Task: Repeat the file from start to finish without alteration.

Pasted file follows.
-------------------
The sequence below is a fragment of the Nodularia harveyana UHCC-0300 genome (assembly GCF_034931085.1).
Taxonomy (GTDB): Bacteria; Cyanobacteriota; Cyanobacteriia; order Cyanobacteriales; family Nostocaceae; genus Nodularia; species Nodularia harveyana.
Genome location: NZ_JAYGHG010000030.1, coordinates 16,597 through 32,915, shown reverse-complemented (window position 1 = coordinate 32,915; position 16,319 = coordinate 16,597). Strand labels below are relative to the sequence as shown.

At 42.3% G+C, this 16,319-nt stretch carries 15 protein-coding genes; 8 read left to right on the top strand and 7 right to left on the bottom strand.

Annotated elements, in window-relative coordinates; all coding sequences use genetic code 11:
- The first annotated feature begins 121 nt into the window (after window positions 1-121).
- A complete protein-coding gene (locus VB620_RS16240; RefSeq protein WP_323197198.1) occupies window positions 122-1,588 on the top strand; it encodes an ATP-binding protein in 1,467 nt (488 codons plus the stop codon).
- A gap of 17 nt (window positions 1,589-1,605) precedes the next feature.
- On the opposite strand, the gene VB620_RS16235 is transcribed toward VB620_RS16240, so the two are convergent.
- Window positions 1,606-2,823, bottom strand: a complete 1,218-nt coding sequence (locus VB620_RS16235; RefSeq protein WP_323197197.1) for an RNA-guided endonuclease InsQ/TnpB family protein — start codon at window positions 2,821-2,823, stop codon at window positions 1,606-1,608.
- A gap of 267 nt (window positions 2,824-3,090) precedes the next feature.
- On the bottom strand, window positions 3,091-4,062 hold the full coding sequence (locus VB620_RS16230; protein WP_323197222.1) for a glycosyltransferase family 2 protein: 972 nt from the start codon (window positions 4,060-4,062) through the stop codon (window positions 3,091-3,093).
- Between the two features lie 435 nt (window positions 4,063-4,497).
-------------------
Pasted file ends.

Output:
The sequence below is a fragment of the Nodularia harveyana UHCC-0300 genome (assembly GCF_034931085.1).
Taxonomy (GTDB): Bacteria; Cyanobacteriota; Cyanobacteriia; order Cyanobacteriales; family Nostocaceae; genus Nodularia; species Nodularia harveyana.
Genome location: NZ_JAYGHG010000030.1, coordinates 16,597 through 32,915, shown reverse-complemented (window position 1 = coordinate 32,915; position 16,319 = coordinate 16,597). Strand labels below are relative to the sequence as shown.

At 42.3% G+C, this 16,319-nt stretch carries 15 protein-coding genes; 8 read left to right on the top strand and 7 right to left on the bottom strand.

Annotated elements, in window-relative coordinates; all coding sequences use genetic code 11:
- The first annotated feature begins 121 nt into the window (after window positions 1-121).
- A complete protein-coding gene (locus VB620_RS16240; RefSeq protein WP_323197198.1) occupies window positions 122-1,588 on the top strand; it encodes an ATP-binding protein in 1,467 nt (488 codons plus the stop codon).
- A gap of 17 nt (window positions 1,589-1,605) precedes the next feature.
- On the opposite strand, the gene VB620_RS16235 is transcribed toward VB620_RS16240, so the two are convergent.
- Window positions 1,606-2,823, bottom strand: a complete 1,218-nt coding sequence (locus VB620_RS16235; RefSeq protein WP_323197197.1) for an RNA-guided endonuclease InsQ/TnpB family protein — start codon at window positions 2,821-2,823, stop codon at window positions 1,606-1,608.
- A gap of 267 nt (window positions 2,824-3,090) precedes the next feature.
- On the bottom strand, window positions 3,091-4,062 hold the full coding sequence (locus VB620_RS16230; protein WP_323197222.1) for a glycosyltransferase family 2 protein: 972 nt from the start codon (window positions 4,060-4,062) through the stop codon (window positions 3,091-3,093).
- Between the two features lie 435 nt (window positions 4,063-4,497).